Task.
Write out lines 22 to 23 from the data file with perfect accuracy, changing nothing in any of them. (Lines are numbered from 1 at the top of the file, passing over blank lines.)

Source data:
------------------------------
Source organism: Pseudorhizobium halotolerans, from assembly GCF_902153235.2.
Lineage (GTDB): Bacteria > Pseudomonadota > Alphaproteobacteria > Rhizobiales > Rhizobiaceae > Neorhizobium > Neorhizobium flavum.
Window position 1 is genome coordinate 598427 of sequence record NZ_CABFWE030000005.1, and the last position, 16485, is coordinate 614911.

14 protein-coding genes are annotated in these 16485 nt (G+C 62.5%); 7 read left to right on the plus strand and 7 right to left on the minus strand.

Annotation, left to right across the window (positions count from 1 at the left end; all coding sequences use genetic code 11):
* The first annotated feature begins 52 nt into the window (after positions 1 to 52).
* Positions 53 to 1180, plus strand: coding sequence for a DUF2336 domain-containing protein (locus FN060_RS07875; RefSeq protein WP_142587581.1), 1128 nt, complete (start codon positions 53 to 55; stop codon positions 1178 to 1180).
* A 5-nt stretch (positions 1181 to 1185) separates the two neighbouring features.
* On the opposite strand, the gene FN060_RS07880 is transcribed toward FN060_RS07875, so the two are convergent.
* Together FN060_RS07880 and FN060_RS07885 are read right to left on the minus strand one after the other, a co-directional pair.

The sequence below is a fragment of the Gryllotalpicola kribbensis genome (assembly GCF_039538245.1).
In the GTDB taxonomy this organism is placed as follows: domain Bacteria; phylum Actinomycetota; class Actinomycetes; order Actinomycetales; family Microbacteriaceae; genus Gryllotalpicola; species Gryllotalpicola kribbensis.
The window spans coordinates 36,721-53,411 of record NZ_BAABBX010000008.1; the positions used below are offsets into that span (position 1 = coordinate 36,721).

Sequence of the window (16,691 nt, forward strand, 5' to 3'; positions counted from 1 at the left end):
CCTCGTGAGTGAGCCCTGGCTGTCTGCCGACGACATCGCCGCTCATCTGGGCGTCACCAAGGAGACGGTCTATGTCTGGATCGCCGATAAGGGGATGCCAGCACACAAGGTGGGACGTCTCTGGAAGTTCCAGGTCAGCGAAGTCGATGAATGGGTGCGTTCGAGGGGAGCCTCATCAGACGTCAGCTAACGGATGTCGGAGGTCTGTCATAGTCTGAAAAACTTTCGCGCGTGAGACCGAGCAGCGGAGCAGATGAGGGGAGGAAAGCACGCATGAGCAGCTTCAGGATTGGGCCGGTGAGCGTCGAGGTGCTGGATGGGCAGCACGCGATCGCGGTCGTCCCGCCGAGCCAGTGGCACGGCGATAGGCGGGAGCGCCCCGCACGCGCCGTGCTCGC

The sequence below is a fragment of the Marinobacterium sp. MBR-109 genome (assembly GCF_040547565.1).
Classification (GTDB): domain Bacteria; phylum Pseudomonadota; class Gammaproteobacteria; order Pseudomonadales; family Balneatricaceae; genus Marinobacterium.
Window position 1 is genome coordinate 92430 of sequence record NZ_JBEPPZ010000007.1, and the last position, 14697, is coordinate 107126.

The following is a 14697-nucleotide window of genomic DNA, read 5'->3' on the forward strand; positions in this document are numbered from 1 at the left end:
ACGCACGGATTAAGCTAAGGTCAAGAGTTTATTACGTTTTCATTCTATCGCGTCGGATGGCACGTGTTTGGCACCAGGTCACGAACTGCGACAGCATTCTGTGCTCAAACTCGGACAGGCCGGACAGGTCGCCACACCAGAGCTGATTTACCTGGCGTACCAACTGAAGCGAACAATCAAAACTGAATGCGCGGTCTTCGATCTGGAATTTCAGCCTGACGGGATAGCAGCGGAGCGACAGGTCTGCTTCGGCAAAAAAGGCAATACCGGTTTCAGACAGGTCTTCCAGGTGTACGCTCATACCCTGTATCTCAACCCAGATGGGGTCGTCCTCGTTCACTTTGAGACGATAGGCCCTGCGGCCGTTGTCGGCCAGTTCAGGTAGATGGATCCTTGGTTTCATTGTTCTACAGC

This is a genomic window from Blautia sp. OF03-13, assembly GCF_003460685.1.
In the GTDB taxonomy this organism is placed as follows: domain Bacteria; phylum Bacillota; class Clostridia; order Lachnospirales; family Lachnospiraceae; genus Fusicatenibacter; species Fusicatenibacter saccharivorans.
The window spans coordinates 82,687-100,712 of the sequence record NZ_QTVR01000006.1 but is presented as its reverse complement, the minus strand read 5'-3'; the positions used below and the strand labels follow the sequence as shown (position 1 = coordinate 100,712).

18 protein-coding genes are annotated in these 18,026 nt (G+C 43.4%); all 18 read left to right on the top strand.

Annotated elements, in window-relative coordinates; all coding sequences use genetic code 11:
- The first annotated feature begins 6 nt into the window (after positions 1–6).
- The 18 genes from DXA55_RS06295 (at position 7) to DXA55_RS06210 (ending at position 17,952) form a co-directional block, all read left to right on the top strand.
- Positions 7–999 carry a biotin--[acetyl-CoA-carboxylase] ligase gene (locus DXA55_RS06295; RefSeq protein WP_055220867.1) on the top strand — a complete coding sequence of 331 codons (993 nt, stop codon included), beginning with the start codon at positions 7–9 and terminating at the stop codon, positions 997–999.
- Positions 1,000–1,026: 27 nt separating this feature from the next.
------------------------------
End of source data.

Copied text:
In the GTDB taxonomy this organism is placed as follows: domain Bacteria; phylum Bacillota; class Clostridia; order Lachnospirales; family Lachnospiraceae; genus Fusicatenibacter; species Fusicatenibacter saccharivorans.
The window spans coordinates 82,687-100,712 of the sequence record NZ_QTVR01000006.1 but is presented as its reverse complement, the minus strand read 5'-3'; the positions used below and the strand labels follow the sequence as shown (position 1 = coordinate 100,712).